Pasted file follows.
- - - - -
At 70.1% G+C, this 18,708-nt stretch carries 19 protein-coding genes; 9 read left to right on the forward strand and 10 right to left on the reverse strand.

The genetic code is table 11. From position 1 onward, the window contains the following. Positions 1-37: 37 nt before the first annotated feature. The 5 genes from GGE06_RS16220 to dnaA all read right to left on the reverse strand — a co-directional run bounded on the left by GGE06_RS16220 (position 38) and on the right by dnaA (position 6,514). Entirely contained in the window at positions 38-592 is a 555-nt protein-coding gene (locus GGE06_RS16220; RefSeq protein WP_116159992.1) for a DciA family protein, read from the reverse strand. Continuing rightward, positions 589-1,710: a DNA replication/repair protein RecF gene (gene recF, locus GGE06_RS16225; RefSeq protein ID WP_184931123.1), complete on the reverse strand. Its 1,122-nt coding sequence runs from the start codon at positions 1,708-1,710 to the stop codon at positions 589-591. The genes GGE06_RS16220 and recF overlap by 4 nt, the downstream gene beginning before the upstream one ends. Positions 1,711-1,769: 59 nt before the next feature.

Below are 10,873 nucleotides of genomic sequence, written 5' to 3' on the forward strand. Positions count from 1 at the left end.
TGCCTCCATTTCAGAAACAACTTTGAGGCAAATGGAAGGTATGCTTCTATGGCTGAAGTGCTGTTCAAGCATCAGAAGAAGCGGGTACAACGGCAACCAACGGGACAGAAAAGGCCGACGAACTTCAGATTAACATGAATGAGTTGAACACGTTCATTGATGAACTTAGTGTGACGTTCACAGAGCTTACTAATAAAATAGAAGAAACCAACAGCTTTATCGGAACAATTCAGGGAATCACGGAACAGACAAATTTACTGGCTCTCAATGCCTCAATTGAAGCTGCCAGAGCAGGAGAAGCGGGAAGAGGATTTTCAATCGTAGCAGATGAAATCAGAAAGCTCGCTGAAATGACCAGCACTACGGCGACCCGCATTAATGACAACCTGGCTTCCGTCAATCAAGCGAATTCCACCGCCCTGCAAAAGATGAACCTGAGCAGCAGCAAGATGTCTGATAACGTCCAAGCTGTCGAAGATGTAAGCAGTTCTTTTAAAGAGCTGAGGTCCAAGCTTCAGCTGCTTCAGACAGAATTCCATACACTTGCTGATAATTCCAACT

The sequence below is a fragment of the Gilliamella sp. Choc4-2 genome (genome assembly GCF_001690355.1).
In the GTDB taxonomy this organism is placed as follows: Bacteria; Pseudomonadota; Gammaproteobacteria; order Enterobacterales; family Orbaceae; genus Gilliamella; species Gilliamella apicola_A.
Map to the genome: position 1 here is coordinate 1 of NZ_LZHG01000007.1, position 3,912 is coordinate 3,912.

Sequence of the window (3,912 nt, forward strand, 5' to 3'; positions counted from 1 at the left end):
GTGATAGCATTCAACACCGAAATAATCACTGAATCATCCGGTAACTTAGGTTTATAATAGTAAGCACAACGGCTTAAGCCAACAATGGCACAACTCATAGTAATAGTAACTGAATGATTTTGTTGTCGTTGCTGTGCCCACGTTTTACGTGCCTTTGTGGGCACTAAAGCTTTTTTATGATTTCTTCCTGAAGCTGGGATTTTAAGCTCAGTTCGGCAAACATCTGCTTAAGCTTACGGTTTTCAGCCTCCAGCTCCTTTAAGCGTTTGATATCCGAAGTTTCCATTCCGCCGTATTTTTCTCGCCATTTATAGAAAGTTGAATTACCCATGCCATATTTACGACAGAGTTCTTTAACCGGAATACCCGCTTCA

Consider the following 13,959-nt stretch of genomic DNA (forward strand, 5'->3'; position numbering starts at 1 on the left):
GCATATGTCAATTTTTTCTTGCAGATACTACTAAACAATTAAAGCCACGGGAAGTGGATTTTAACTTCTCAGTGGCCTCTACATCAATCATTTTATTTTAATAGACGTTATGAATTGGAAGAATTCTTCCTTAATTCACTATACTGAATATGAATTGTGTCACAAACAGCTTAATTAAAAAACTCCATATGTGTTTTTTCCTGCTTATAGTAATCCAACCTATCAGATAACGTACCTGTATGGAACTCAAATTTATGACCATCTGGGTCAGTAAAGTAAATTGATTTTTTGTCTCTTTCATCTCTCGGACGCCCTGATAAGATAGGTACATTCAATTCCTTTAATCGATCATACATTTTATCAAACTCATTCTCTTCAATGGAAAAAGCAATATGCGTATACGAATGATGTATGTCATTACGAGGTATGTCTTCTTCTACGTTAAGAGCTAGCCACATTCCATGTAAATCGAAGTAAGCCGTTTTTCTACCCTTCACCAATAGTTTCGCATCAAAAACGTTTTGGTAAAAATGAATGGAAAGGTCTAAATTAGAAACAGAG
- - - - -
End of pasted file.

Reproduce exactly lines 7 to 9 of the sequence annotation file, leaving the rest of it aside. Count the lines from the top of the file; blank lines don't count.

Map to the genome: position 1 here is coordinate 1 of NZ_LZHG01000007.1, position 3,912 is coordinate 3,912.

Sequence of the window (3,912 nt, forward strand, 5' to 3'; positions counted from 1 at the left end):
GTGATAGCATTCAACACCGAAATAATCACTGAATCATCCGGTAACTTAGGTTTATAATAGTAAGCACAACGGCTTAAGCCAACAATGGCACAACTCATAGTAATAGTAACTGAATGATTTTGTTGTCGTTGCTGTGCCCACGTTTTACGTGCCTTTGTGGGCACTAAAGCTTTTTTATGATTTCTTCCTGAAGCTGGGATTTTAAGCTCAGTTCGGCAAACATCTGCTTAAGCTTACGGTTTTCAGCCTCCAGCTCCTTTAAGCGTTTGATATCCGAAGTTTCCATTCCGCCGTATTTTTCTCGCCATTTATAGAAAGTTGAATTACCCATGCCATATTTACGACAGAGTTCTTTAACCGGAATACCCGCTTCA